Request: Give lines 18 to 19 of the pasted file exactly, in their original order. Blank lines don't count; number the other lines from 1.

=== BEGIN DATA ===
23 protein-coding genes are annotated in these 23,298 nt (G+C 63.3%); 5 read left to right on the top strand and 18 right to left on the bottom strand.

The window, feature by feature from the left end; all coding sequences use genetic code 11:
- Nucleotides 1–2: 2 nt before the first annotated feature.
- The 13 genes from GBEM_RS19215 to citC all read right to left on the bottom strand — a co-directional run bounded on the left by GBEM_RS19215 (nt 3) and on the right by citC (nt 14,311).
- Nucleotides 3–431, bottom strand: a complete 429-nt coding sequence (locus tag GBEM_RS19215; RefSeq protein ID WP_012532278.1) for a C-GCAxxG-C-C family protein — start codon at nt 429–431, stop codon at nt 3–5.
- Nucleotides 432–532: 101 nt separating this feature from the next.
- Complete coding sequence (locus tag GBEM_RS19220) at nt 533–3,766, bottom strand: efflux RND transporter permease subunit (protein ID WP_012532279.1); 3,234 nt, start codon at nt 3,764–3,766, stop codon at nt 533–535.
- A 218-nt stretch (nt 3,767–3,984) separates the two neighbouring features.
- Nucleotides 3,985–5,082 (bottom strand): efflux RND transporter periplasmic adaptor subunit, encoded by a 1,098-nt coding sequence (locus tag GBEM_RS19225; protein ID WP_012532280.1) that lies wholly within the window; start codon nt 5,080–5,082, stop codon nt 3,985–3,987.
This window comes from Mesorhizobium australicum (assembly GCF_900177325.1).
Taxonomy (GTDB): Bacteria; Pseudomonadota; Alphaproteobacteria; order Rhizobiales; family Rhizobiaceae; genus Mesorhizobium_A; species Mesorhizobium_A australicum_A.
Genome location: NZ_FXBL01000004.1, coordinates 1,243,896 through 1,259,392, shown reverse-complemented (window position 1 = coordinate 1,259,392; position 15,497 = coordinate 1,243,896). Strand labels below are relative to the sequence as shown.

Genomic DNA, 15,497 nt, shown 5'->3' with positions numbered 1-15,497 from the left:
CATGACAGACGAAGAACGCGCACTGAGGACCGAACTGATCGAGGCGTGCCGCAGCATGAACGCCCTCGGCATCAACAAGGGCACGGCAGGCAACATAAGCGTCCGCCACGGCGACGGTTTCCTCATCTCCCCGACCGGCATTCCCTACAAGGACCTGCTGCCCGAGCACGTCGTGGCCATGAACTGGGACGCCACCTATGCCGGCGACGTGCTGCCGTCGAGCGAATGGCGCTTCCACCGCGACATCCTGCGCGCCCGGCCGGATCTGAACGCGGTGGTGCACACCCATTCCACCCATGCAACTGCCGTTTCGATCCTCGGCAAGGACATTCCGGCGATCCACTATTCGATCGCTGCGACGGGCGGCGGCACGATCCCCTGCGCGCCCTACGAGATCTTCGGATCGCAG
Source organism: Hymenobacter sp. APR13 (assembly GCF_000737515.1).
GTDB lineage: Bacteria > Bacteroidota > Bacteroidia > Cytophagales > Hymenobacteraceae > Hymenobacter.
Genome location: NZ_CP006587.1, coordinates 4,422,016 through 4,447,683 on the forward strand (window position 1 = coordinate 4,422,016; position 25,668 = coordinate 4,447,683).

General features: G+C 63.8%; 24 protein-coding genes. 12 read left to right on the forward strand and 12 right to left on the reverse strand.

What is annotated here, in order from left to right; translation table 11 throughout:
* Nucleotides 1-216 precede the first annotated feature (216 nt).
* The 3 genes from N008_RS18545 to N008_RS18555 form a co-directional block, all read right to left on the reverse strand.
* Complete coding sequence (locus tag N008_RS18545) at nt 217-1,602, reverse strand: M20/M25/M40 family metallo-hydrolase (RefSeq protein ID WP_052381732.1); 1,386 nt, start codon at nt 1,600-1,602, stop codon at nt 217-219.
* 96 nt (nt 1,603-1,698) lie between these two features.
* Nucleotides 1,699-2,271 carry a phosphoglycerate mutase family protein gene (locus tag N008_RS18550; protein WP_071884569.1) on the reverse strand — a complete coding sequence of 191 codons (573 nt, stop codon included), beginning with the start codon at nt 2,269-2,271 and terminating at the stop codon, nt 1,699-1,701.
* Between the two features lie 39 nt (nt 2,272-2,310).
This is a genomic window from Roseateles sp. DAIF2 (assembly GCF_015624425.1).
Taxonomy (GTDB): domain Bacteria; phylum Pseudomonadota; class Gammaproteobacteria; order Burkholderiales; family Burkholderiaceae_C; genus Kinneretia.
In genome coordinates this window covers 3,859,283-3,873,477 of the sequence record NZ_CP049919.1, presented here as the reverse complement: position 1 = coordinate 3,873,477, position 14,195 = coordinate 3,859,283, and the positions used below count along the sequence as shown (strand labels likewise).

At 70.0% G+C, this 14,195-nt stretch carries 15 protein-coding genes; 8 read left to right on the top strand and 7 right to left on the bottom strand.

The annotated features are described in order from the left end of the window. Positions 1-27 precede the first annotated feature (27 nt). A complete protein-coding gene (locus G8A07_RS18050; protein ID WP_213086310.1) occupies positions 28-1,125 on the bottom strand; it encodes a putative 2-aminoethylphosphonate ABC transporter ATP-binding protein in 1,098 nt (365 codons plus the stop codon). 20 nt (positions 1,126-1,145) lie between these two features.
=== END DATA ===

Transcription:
General features: G+C 63.8%; 24 protein-coding genes. 12 read left to right on the forward strand and 12 right to left on the reverse strand.

What is annotated here, in order from left to right; translation table 11 throughout: